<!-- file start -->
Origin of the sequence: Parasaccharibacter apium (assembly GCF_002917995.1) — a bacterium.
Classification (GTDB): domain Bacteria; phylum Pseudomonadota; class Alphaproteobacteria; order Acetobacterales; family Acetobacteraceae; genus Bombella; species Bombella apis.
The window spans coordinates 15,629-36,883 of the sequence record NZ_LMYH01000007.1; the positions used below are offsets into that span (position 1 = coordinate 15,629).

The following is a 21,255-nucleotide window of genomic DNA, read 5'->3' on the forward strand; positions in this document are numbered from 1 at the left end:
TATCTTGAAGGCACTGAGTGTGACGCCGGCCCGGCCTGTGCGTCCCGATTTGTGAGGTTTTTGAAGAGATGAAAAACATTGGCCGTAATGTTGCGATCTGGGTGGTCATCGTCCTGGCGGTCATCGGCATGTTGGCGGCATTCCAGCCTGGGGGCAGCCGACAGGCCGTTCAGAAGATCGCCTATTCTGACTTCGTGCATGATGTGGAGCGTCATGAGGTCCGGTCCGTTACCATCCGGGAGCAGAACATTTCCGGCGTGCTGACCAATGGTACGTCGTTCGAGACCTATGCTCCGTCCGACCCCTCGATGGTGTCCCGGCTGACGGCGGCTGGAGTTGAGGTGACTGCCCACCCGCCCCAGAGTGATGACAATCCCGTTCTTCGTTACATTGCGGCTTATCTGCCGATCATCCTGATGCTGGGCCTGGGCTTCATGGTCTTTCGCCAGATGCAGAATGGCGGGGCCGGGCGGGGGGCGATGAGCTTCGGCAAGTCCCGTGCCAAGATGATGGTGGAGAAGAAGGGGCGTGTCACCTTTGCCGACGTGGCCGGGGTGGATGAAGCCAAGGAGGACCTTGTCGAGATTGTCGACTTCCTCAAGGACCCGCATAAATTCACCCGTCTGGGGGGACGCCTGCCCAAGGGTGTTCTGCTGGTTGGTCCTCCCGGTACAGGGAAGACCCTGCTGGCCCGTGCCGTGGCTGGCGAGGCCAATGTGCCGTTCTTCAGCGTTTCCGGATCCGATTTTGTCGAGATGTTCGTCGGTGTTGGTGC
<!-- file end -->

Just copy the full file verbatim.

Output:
Origin of the sequence: Parasaccharibacter apium (assembly GCF_002917995.1) — a bacterium.
Classification (GTDB): domain Bacteria; phylum Pseudomonadota; class Alphaproteobacteria; order Acetobacterales; family Acetobacteraceae; genus Bombella; species Bombella apis.
The window spans coordinates 15,629-36,883 of the sequence record NZ_LMYH01000007.1; the positions used below are offsets into that span (position 1 = coordinate 15,629).

The following is a 21,255-nucleotide window of genomic DNA, read 5'->3' on the forward strand; positions in this document are numbered from 1 at the left end:
TATCTTGAAGGCACTGAGTGTGACGCCGGCCCGGCCTGTGCGTCCCGATTTGTGAGGTTTTTGAAGAGATGAAAAACATTGGCCGTAATGTTGCGATCTGGGTGGTCATCGTCCTGGCGGTCATCGGCATGTTGGCGGCATTCCAGCCTGGGGGCAGCCGACAGGCCGTTCAGAAGATCGCCTATTCTGACTTCGTGCATGATGTGGAGCGTCATGAGGTCCGGTCCGTTACCATCCGGGAGCAGAACATTTCCGGCGTGCTGACCAATGGTACGTCGTTCGAGACCTATGCTCCGTCCGACCCCTCGATGGTGTCCCGGCTGACGGCGGCTGGAGTTGAGGTGACTGCCCACCCGCCCCAGAGTGATGACAATCCCGTTCTTCGTTACATTGCGGCTTATCTGCCGATCATCCTGATGCTGGGCCTGGGCTTCATGGTCTTTCGCCAGATGCAGAATGGCGGGGCCGGGCGGGGGGCGATGAGCTTCGGCAAGTCCCGTGCCAAGATGATGGTGGAGAAGAAGGGGCGTGTCACCTTTGCCGACGTGGCCGGGGTGGATGAAGCCAAGGAGGACCTTGTCGAGATTGTCGACTTCCTCAAGGACCCGCATAAATTCACCCGTCTGGGGGGACGCCTGCCCAAGGGTGTTCTGCTGGTTGGTCCTCCCGGTACAGGGAAGACCCTGCTGGCCCGTGCCGTGGCTGGCGAGGCCAATGTGCCGTTCTTCAGCGTTTCCGGATCCGATTTTGTCGAGATGTTCGTCGGTGTTGGTGC